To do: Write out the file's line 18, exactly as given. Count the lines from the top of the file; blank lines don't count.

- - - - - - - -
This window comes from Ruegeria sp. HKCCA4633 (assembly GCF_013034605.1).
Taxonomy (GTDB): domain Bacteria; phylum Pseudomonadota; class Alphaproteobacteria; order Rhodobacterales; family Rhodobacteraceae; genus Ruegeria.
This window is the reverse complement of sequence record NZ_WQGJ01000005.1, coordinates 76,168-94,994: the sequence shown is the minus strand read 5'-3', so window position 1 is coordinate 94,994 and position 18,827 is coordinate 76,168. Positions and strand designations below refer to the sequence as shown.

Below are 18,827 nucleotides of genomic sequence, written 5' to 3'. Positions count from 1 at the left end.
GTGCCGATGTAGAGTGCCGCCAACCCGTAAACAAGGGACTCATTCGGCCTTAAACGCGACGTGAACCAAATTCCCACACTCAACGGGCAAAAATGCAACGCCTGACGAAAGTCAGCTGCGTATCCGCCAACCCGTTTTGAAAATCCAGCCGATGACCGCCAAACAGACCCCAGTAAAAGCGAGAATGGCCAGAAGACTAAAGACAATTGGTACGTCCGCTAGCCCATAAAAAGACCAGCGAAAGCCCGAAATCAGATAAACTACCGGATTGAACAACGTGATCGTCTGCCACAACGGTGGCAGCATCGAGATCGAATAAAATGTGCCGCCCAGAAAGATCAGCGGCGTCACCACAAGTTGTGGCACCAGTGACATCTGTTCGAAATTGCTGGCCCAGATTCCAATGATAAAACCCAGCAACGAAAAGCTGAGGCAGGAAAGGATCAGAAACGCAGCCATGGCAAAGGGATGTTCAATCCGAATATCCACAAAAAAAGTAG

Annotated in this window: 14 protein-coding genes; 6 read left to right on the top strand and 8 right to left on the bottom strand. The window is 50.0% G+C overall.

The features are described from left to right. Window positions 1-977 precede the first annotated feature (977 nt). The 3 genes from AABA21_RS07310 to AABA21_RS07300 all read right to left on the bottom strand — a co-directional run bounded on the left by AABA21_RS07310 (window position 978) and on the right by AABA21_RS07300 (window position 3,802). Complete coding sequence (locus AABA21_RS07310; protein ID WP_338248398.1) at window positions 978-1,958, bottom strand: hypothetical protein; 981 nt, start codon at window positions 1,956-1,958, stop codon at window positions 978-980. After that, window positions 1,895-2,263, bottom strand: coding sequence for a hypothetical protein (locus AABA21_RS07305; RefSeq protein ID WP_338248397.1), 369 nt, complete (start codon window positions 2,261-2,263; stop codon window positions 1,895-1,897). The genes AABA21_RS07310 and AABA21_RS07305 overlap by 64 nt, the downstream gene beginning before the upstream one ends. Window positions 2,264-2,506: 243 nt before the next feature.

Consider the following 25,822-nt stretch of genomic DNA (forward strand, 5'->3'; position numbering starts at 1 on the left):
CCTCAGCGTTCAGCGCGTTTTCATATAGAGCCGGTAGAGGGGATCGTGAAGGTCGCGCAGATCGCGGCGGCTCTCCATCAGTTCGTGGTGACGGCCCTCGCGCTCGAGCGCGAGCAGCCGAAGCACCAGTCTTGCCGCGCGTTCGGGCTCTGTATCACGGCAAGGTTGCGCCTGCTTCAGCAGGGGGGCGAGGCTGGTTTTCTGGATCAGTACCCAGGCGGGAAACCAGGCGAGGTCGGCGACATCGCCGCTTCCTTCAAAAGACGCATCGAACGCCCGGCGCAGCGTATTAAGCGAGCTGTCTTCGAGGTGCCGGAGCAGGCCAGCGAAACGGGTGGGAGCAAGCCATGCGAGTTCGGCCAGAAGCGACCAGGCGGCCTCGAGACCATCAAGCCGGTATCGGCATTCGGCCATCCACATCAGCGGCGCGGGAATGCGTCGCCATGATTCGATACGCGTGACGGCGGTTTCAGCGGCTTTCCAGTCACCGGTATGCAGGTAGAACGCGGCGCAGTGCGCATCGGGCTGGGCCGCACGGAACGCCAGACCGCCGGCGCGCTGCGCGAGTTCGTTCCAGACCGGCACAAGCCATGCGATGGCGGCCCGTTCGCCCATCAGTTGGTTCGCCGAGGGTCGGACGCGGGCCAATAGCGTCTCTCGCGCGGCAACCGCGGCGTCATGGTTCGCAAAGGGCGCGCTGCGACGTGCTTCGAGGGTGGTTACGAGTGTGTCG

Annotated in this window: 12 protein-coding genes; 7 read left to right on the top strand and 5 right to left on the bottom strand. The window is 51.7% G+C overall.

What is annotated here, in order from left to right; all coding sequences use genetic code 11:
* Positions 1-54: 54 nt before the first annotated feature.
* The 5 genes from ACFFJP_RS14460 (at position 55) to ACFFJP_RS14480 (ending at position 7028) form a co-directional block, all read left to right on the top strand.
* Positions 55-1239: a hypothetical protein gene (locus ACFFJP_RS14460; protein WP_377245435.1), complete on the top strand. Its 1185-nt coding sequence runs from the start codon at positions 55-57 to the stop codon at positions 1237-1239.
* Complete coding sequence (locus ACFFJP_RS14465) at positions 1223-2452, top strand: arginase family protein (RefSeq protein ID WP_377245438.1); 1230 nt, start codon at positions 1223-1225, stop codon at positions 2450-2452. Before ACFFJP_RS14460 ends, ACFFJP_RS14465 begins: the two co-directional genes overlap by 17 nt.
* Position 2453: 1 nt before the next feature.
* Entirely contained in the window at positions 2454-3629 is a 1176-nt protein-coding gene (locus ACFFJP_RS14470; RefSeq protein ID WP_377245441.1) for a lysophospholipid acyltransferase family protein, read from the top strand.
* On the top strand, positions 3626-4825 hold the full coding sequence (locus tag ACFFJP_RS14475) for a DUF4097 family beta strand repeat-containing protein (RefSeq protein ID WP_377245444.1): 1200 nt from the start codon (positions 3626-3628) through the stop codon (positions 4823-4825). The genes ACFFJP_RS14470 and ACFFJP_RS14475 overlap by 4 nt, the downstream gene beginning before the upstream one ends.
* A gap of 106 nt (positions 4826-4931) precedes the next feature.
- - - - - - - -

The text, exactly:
* On the top strand, positions 3626-4825 hold the full coding sequence (locus tag ACFFJP_RS14475) for a DUF4097 family beta strand repeat-containing protein (RefSeq protein ID WP_377245444.1): 1200 nt from the start codon (positions 3626-3628) through the stop codon (positions 4823-4825). The genes ACFFJP_RS14470 and ACFFJP_RS14475 overlap by 4 nt, the downstream gene beginning before the upstream one ends.